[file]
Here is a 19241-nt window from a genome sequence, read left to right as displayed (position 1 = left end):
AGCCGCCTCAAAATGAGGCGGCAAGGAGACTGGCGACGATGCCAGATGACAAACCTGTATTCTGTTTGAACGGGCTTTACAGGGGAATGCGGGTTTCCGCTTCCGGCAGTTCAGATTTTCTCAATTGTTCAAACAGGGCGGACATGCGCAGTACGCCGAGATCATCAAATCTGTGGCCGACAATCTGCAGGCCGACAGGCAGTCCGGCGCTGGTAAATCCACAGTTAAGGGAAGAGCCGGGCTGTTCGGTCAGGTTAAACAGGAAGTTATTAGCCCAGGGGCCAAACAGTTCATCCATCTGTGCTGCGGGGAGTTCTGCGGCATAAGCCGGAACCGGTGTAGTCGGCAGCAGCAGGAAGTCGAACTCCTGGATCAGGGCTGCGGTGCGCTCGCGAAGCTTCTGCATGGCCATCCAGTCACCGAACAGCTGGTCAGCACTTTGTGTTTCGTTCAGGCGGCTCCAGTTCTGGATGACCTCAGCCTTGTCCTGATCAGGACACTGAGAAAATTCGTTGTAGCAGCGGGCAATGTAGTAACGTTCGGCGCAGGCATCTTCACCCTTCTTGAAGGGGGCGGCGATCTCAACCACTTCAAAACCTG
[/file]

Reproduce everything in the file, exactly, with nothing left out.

Here is a 19241-nt window from a genome sequence, read left to right as displayed (position 1 = left end):
AGCCGCCTCAAAATGAGGCGGCAAGGAGACTGGCGACGATGCCAGATGACAAACCTGTATTCTGTTTGAACGGGCTTTACAGGGGAATGCGGGTTTCCGCTTCCGGCAGTTCAGATTTTCTCAATTGTTCAAACAGGGCGGACATGCGCAGTACGCCGAGATCATCAAATCTGTGGCCGACAATCTGCAGGCCGACAGGCAGTCCGGCGCTGGTAAATCCACAGTTAAGGGAAGAGCCGGGCTGTTCGGTCAGGTTAAACAGGAAGTTATTAGCCCAGGGGCCAAACAGTTCATCCATCTGTGCTGCGGGGAGTTCTGCGGCATAAGCCGGAACCGGTGTAGTCGGCAGCAGCAGGAAGTCGAACTCCTGGATCAGGGCTGCGGTGCGCTCGCGAAGCTTCTGCATGGCCATCCAGTCACCGAACAGCTGGTCAGCACTTTGTGTTTCGTTCAGGCGGCTCCAGTTCTGGATGACCTCAGCCTTGTCCTGATCAGGACACTGAGAAAATTCGTTGTAGCAGCGGGCAATGTAGTAACGTTCGGCGCAGGCATCTTCACCCTTCTTGAAGGGGGCGGCGATCTCAACCACTTCAAAACCTG